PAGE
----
A Drs and a nurses job a so different its barely worth arguing about. If Drs wanted to wipe arses they would have been nurses, If nurses wanted to prescribe drugs and perform surgery they would have been Drs. :dontknow:
    i think you need to look at the roles there , or maybe all the prescribing and quasi prescribing ( i.e. PGDs etc) done by nurses is a myth - it damn well isn't * several thousand personally , ditto with 'surgical procedures ' again * several thousand personally ( wound closure, foreign body removal etc and the odd circulation critical dislocation )
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    (Original post by zippyRN)
    how about considerably less responsibility, and until you are in a career grade post the ability to hide behind 'trainee' status ...
    lol. I think no one can make an arguement that a nurse has more responsibility than a doctor.


    I would be bored during nurse training. No scientific stimulus. I would be bored after a few years working as a nurse. I need something more substantial from my career :o: no one is arguing that nurses ARE needed, and are just as necessary as doctors, and is a very respectable career. Just ... I need something more challenging.

    Also- can't argue, medicine isn't great money but nursing is a lot worse!
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    (Original post by lekky)
    lol. I think no one can make an arguement that a nurse has more responsibility than a doctor.
    i think you need to support that incorrect assertion.

    as a registered Nurse once you are out of preceptorship you are accountable for your caseload on a shift to shift basis, you also hold ongoing accountability for any patient you are named nurse for.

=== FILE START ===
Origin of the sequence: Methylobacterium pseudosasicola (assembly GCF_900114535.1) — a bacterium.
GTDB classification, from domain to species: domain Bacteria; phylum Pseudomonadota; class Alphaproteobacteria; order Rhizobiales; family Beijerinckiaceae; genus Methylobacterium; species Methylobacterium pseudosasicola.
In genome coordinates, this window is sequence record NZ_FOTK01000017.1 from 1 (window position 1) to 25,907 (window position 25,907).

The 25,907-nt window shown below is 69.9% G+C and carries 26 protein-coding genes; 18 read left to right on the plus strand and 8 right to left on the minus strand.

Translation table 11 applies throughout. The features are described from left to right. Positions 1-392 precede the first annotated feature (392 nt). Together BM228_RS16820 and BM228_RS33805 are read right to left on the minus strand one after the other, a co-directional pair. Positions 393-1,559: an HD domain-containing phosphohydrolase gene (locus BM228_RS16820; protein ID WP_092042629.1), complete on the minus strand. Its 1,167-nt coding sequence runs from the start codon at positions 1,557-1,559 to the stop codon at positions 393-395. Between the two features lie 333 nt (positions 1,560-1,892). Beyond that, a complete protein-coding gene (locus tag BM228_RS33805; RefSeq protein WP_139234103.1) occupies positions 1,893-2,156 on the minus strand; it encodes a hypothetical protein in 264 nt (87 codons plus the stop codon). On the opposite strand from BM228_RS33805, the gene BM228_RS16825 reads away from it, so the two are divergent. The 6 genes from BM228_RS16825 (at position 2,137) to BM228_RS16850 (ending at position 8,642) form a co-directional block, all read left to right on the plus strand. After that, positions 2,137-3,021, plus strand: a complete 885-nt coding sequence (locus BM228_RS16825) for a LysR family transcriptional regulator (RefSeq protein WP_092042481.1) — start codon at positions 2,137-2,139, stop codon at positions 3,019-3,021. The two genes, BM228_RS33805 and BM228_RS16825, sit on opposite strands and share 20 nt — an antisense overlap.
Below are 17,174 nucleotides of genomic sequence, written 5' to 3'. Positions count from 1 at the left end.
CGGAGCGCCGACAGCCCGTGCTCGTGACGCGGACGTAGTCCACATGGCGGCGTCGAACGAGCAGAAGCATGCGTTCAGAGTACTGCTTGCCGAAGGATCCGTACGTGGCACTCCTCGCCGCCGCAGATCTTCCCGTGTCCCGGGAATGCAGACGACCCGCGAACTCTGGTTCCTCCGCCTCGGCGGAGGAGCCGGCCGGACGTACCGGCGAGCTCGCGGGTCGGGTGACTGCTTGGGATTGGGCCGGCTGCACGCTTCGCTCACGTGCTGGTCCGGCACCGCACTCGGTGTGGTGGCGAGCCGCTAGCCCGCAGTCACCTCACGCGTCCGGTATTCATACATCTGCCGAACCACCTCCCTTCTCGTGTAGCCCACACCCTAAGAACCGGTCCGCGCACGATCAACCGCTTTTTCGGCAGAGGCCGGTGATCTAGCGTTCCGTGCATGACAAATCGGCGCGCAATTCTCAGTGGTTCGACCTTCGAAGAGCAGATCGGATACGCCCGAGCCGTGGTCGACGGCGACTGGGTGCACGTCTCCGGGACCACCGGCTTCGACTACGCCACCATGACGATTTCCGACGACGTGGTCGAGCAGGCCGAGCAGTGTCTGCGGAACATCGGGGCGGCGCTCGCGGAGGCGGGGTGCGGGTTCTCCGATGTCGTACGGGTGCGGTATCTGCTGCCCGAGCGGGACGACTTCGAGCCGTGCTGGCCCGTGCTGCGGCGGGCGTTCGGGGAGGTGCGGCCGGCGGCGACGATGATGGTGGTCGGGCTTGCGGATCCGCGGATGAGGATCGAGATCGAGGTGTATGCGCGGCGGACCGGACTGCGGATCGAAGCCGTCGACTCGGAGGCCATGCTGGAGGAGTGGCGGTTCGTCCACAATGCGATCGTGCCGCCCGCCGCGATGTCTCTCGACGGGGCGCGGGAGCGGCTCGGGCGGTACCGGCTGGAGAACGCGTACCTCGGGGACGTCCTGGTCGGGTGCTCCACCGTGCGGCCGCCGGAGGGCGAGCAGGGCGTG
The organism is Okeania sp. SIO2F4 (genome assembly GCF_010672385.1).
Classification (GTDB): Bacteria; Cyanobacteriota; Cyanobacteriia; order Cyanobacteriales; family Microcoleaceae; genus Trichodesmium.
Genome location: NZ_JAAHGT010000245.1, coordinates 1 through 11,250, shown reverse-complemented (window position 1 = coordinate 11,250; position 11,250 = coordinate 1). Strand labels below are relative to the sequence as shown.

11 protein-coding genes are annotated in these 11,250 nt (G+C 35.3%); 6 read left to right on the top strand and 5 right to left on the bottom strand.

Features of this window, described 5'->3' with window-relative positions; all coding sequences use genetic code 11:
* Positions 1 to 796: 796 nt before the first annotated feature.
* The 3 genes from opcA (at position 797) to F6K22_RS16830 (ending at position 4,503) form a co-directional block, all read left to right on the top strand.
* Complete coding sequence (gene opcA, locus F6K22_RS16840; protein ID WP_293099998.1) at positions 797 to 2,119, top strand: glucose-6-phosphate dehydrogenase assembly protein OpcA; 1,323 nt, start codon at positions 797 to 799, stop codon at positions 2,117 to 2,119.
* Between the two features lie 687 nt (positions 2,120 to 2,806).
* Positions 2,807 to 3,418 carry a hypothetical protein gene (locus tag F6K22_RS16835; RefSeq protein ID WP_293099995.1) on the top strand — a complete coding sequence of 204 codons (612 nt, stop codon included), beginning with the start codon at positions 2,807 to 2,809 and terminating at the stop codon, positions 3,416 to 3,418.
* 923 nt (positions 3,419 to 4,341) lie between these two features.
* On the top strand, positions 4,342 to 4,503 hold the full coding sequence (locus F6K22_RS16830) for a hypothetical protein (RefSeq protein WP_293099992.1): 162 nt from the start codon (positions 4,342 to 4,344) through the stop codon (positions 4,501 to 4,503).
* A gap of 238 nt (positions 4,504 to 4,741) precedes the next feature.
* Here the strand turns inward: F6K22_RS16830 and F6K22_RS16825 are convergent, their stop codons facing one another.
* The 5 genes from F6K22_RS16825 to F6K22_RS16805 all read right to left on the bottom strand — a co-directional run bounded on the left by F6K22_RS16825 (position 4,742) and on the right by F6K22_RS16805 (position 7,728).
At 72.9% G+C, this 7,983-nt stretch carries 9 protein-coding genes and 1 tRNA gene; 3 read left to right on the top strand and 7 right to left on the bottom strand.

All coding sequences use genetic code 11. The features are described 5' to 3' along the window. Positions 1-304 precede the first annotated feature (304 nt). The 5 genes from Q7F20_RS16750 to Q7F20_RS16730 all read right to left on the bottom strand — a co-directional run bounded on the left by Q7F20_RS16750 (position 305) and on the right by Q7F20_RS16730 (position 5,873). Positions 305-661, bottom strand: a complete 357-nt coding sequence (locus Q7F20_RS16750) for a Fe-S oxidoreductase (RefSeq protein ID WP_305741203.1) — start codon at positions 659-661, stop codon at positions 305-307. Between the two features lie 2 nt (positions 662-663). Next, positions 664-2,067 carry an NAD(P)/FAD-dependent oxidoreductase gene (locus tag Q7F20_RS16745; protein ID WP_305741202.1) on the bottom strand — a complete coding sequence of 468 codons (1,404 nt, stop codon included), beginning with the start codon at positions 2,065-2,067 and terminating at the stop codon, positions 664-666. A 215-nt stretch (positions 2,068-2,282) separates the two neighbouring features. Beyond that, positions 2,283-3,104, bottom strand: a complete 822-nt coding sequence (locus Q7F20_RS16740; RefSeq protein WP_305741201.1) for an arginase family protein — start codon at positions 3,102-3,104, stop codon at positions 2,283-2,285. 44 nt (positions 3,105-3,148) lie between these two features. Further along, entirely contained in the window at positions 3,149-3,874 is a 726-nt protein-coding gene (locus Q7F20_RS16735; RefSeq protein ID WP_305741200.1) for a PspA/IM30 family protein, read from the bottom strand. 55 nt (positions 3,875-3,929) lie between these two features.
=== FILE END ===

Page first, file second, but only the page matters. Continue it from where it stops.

a Junior Doctor never holds the ongoing responsibility or accountability for a patient that is vested in the Consultant or Staff Specialist under whom the patient is admitted.
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    (Original post by zippyRN)
    A doctor does NOT out rank a Nurse , a Doctor makes a request to the nursing Staff in the plans of care they prescribe.


    Yes, they do. You say they don't because you are one of those nurses.
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    i asked an admissions tutor and they gave me a super secret answer
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    (Original post by zippyRN)
    i think you need to support that incorrect assertion.

    as a registered Nurse once you are out of preceptorship you are accountable for your caseload on a shift to shift basis, you also hold ongoing accountability for any patient you are named nurse for.

    a Junior Doctor never holds the ongoing responsibility or accountability for a patient that is vested in the Consultant or Staff Specialist under whom the patient is admitted.
    without agreeing or disagreeing with you, and without degenerating to a pissing contest, what do you see as the doctor's role?